Review: Breadcrumbs by Anne Ursu

From Hicklebee’s A stunning modern-day fairy tale from acclaimed author Anne Ursu.

Once upon a time, Hazel and Jack were best friends. But that was before he stopped talking to her and disappeared into a forest with a mysterious woman made of ice. Now it’s up to Hazel to go in after him. Inspired by Hans Christian Andersen’s “The Snow Queen,” Breadcrumbs is a story of the struggle to hold on, and the things we leave behind.

Breadcrumbs is heartbreakingly beautiful. Ursu took one of my most favorite fairy tales and made it her own by adding themes that a lot of today’s children deal with. Hazel is adopted, she has brown skin and her parents have white skin. Her father left, and now it is just her mom and her trying to survive. Hazel had to stop going to her private school and enroll in the local middle school where she is bullied for being entirely too different. Her only friend is Jack, when he changes and stops being nice to her Hazel is shattered, when he disappears completely Hazel is devastated. She does what any heroine would, she sets off to find Jack and set her whole world back to right, because with her dad leaving and not paying for her school or dance lessons and Jack not speaking to her nothing is right.

Jack has his reasons for leaving. His mother is severely depressed and it has been hard on him. Hazel moved to his school instead of going to her private one and now all the boys in his grade give him a hard time for being the friend of the weirdo. He is always walking on eggshells at home and in school. When a piece of an enchanted mirror flies into his eye and a beautiful woman in white offers to whisk him away he agrees to go. He is so over everything.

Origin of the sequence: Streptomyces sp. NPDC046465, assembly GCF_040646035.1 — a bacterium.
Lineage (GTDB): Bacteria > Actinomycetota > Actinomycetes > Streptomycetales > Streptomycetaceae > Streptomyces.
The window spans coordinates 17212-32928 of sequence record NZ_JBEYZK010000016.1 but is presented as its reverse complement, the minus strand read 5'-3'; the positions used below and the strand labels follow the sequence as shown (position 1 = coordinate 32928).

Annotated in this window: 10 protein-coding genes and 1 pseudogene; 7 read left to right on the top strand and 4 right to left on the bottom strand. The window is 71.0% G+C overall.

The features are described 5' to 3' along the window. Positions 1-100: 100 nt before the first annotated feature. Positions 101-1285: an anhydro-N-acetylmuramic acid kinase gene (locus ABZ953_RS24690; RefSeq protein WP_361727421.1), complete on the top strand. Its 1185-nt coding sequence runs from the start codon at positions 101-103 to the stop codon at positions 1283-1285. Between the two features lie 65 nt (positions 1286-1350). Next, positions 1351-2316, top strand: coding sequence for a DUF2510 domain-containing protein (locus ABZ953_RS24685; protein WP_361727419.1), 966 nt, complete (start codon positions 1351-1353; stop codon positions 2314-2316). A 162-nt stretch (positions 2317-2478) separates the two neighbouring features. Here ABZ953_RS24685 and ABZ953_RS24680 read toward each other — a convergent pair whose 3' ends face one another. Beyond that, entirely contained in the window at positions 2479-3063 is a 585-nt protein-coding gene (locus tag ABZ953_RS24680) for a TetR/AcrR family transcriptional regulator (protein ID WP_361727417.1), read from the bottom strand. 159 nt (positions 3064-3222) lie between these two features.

In the woods on her quest to find Jack, Hazel learns a lot about life, love, right and wrong. She learns that you can’t always trust the things you think you should, and sometimes you have to trust the things you shouldn’t. She learns that taking control of her own situation is empowering and she has to go for what she wants in life.

Hazel is a strong role model, a good girl and a fabulous protagonist. I loved every minute I spent reading Breadcrumbs and I can’t wait to see what Ursu does next.

Please be sure to check my guest post with Anne for original art and more, and also Walden Pond Press is letting me host a giveaway of Breadcrumbs as well.

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Review: Once in a Full Moon by Ellen Schreiber

Beware of a kiss under the full moon. It will change your life forever.

Celeste Parker is used to hearing scary stories about werewolves—Legend’s Run is famous for them. She’s used to everything in the small town until Brandon Maddox moves to Legend’s Run and Celeste finds herself immediately drawn to the handsome new student. But when, after an unnerving visit with a psychic, she encounters a pack of wolves and gorgeous, enigmatic Brandon, she must discover whether his transformation is more than legend or just a trick of the shadows in the moonlight.

Her best friends may never forgive her if she gives up her perfect boyfriend, Nash, for Brandon, who’s from the wrong side of town. But she can’t deny her attraction or the strong pull he has on her. Brandon may be Celeste’s hero, or he may be the most dangerous creature she could encounter in the woods of Legend’s Run.

Psychic predictions, generations-old secrets, a town divided, and the possibility of falling in love with a hot and heroic werewolf are the perfect formula for what happens . . . once in a full moon.

Possibly the most disappointing read I have ever had from my favorite imprint which is Harper Teen. Ellen Schreiber managed to illustrate possibly everything that is wrong in the YA market in the pages of this one book. The characters were neither well thought out or executed well, the ‘legend’ was generic and not interesting at all and the love triangle angle is getting a bit more than stale.

Spoilers be ahead: